The state elections board is scheduled to take up those disputes and give final approval to county plans at its meeting on June 4.

But Republicans have raised questions about the state board's decision to move up the date for finalizing early voting plans.

"We believe it was done in order to preserve a 3-2 advantage at the county and state level," said Matt Mercer, communications director for the North Carolina Republican Party.

Court battle over make up of elections boards looms

Under current law, the state and local elections boards have five members each, the majority from the same party as the sitting governor — in this case, Democrats — a structure that Republican state senators have long wanted to change.

"I think we have a real challenge with a governor who runs for election, who's in charge of the board who conducts his elections," state Sen. Ralph Hise, a Republican co-chair of the Redistricting and Elections Committee, recently told WUNC.

That is the same argument proponents of independent redistricting make about lawmakers who draw their own electoral maps.

Republican state lawmakers tried to change the makeup of elections boards after Democrat Roy Cooper was first elected governor in 2016, an effort deemed unconstitutional in state court.

Last year, the GOP-majority legislature again passed a law to reshape elections boards, giving lawmakers more authority over enforcing voting rules. The measure would turn the state and county elections boards into even-numbered bodies, with members appointed by the minority and majority leaders in the state House and Senate.

The move was blocked by a court again, though an appeal at some point is all but certain.

Amid that uncertainty, the state elections board's chairman, Democrat Alan Hirsch, wanted to get early voting plans in place, according to state elections executive director Karen Brinson Bell.

That is what she told a top Republican on the Joint Legislative Elections Oversight Committee at a hearing in April and how she explained it to WUNC in a follow-up interview.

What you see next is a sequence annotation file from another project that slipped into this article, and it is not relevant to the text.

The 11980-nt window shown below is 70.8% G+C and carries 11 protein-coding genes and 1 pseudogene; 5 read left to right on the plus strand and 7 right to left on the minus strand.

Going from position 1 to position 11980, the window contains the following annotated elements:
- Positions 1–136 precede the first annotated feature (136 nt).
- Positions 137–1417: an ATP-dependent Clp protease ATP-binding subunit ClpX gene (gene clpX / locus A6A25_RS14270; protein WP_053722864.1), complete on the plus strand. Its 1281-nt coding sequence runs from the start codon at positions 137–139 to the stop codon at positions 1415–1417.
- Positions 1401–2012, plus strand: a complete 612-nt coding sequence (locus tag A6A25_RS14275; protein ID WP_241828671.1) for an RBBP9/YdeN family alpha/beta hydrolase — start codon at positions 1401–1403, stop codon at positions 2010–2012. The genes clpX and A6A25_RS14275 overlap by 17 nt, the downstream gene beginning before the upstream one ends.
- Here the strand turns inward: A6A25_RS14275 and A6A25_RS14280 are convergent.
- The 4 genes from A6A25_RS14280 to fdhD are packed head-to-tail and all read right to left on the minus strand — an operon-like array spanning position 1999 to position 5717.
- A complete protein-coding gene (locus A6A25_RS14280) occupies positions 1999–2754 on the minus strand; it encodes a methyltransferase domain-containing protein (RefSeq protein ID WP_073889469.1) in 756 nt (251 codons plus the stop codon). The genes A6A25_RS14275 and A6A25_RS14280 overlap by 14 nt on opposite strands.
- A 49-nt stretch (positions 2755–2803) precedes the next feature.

Brinson Bell also said it's good administrative practice to accomplish tasks early, especially in a state prone to hurricanes and elections litigation.

"We look for ways to get ahead because you never know what's going to happen," she said.

Good administration or partisan gamesmanship?

For Michael Bitzer, chair of the politics department at Catawba College and author of "Redistricting and Gerrymandering in North Carolina: Battlelines in the Tar Heel State," said claims of political maneuvering in the adoption of early voting plans come as no surprise.

"In this hyper-partisan, polarized environment what one side may see as administrative convenience and integrity can also be seen through the partisan lenses of 'you're trying to stack the decks in your party's favor,'" Bitzer said.

But Bitzer added that when it comes to early voting, he believes bipartisan county boards generally strive for balance.

"Generally, what I've tended to see," Bitzer said, "is that among county boards, for the most part, they will try to find the balance of 'We've got an early location in this community, we have an early location in this community, the two communities are different but they will serve constituents and, ultimately, the voters.'"

And early voting is popular across the political spectrum, with two-thirds of North Carolina voters going to the polls early in recent presidential years.

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Rusty Jacobs is WUNC's Voting and Election Integrity Reporter.